“I believe that all the country’s citizens, aware of what we are risking, demanding a minimum of rigor in the debate on the negotiations for an association agreement between Andorra and the European Union, must be absolutely confused by the atmosphere created by the emergence of denialist sentiment and the plethora of critical messages against everything that those who currently have the responsibility to represent the country’s interests do, whether or not they are related to this matter.
Looking back at our recent past, we will see that we have had to assimilate many changes over the years. There have always been, and always will be, opponents, immobilists, skeptics, and denialists. All are respectable, of course. But despite everything, the changes have been implemented successfully, fortunately. I think that the most critical ones were probably because they were neither informed nor educated as required.
Those were different times, maybe information didn’t flow as it does today, and the reaction to misunderstanding was to put forward a particular ideological conviction rather than what the change was genuinely bringing to the country. Today, with easy access to information, pure or corrupted, this is no longer a problem. The essential thing is the reaction of those who have access to this information and the ability to analyze it and, if necessary, refute it.
It is clear that not everyone voted for the Constitution, just as not everyone understood economic opening, already attempted in 2008 and reduced to almost nothing, scared of the “external invasion”. And when we had no choice but to confront it in 2012 (when the country’s economy was collapsing) alongside an international harmonization process that not everyone liked, we can now state with certainty that it has helped us build a solid reputation as a country, one that we can all be proud of. And today, we face the same issue with negotiations with the EU. Confusion is exacerbated by a variety of messages, apparently ideological, all aimed at criticizing the current negotiators for their approach and conveying to society the feeling that getting closer to Europe is detrimental to us.
I began my presentation talking about “rigor”, a word critics seem to overlook. They are capable of demanding everything from those who are currently in power, but they are not capable of demanding a well-founded opinion from themselves. It is just as important to know why yes as to know why not. But what I would say is that we need to remove our blinders and look objectively, free from prejudice, at what, for example, becoming a member of the European Single Market could mean or learning to defend the Andorra Brand as part of a more potent brand with greater visibility and international projection, like the European Brand.
We can say, without going into details, that since its creation in 1993, the European Single Market has contributed to making daily life easier for individuals and businesses that are part of it. Think about access without legal and bureaucratic obstacles to a market to sell products and services to about 450 million people. Think of the freedom of movement of goods extended to our agricultural products. Think about the new opportunities for all those small businesses, those small entrepreneurial projects dreaming of scalability for their future production. Think of a market of 23 million companies and what it can represent in terms of exchange.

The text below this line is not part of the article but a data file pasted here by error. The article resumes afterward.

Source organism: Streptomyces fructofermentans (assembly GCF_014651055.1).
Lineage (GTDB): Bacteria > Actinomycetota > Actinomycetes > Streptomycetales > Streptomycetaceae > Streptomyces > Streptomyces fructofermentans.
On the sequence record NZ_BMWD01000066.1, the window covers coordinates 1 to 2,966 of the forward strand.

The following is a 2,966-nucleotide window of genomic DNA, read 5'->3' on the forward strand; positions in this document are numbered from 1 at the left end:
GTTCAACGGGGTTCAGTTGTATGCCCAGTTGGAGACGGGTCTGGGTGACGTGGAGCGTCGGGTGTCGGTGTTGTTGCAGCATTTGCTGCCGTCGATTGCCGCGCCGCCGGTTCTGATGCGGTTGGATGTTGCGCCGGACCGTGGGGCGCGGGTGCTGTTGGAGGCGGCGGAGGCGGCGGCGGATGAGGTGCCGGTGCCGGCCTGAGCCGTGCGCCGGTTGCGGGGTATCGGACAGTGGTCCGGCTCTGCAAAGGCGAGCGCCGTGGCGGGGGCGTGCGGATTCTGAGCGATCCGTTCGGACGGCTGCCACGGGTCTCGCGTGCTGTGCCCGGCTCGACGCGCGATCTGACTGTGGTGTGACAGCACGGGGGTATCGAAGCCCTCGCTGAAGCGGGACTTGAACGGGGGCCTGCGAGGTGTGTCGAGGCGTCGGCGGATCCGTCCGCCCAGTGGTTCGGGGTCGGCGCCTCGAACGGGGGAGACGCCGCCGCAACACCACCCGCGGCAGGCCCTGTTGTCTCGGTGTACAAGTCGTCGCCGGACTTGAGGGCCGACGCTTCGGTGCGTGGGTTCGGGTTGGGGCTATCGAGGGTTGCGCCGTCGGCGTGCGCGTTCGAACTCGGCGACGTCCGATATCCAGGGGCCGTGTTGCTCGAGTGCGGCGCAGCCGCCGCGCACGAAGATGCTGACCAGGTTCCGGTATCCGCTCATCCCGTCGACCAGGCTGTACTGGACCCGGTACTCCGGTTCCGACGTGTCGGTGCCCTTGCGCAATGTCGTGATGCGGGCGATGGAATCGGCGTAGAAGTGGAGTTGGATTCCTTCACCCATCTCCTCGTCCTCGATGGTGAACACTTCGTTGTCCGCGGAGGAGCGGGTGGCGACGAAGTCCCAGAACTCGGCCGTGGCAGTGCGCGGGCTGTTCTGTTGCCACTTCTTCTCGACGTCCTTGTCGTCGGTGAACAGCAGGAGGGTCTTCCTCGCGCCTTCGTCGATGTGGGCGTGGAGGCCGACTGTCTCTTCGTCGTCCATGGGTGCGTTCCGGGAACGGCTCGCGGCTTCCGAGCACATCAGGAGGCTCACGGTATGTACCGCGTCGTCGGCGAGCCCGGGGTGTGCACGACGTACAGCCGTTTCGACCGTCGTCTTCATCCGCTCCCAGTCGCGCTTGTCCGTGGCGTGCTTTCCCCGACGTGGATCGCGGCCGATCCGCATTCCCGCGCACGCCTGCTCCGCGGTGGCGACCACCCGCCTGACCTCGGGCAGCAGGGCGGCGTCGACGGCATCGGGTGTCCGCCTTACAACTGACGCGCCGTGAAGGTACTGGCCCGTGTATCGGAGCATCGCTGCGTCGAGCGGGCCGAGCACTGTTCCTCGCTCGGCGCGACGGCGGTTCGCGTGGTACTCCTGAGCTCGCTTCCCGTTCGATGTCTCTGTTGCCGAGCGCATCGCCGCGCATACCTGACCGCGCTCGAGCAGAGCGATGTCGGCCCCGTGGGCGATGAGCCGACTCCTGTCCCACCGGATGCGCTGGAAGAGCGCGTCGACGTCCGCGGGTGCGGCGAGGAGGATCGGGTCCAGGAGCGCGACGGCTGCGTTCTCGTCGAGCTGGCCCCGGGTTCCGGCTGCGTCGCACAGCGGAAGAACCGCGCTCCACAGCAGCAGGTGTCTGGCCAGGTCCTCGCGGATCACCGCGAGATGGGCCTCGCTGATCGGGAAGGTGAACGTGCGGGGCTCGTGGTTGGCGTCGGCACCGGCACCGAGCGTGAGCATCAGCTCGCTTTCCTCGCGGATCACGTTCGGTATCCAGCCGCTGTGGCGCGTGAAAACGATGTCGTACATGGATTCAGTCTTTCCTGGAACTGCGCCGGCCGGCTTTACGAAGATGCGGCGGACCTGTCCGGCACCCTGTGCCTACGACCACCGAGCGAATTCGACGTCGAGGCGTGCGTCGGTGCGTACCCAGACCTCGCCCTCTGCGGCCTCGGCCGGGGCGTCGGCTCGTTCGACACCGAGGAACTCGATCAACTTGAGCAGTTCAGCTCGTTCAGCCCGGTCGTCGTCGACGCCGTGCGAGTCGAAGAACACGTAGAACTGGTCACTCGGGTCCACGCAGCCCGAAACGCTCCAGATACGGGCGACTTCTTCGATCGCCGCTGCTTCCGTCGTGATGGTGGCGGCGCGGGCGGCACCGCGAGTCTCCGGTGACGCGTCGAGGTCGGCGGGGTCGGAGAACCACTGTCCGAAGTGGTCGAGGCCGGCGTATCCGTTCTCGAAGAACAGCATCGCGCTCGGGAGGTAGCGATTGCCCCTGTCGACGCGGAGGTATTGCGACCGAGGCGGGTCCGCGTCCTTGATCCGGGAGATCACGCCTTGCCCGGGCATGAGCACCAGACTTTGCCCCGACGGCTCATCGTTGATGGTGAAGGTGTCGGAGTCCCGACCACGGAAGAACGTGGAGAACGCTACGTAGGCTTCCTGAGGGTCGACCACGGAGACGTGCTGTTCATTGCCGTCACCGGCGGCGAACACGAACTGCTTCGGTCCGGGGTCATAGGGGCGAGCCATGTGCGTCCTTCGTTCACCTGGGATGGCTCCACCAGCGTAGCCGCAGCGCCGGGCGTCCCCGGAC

But let’s go further and try to find the real advantage of linking ourselves to the EU’s Internal Market through the strength of the European Brand. Like the Andorra Brand, there’s an internal aspect that has motivated the development of this transnational brand, searching for a sense of belonging much more complex than Andorra’s, given the cultural diversity of such an extensive territory. But there’s also the external aspect, which is truly interesting for us as an associated country benefiting from the European label.
In this regard, we must acknowledge the commercial dimension of the European Brand, of which Andorra can humbly be a part. In fact, the EU is the world’s leading trading bloc, and excluding internal trade, it represents more than 15% of global merchandise trade and over 35% of global service trade. Moreover, it is the leading trading partner for up to 80 countries, while the USA is so for only about 20. In tourism, the EU, with only 3% of the world’s area and 7% of its population, receives 40% of international tourism and 31% of the revenues generated by global tourism. There may be some sacrifices, perhaps even some logistical or bureaucratic efforts, but these figures and the fact of being part of this “EU club” with the “European label” can bring more prosperity than drawbacks.
All of this, returning to “rigor”, needs to be explained to the citizens. It is necessary to illustrate, for instance, the potential improvement in our purchasing power if our economic activity grows and becomes more competitive in this new context. It was scarier getting used to paying taxes, but we have not only accustomed ourselves but are among the most compliant at the international level. We need to open our minds and attentively listen to those who, with total dedication, will “explain it to us again”, because in fact, for a long time, they have been explaining without anyone listening sufficiently. But what if someone explained that this could be combated with better interaction with the EU market? Surely, we would likely change our opinion, even though we are now so negative and it’s trendy to say “no” to the agreement without really knowing why?”.
By Pere Augé, CEO and Founding Partner of Augé Holding Group
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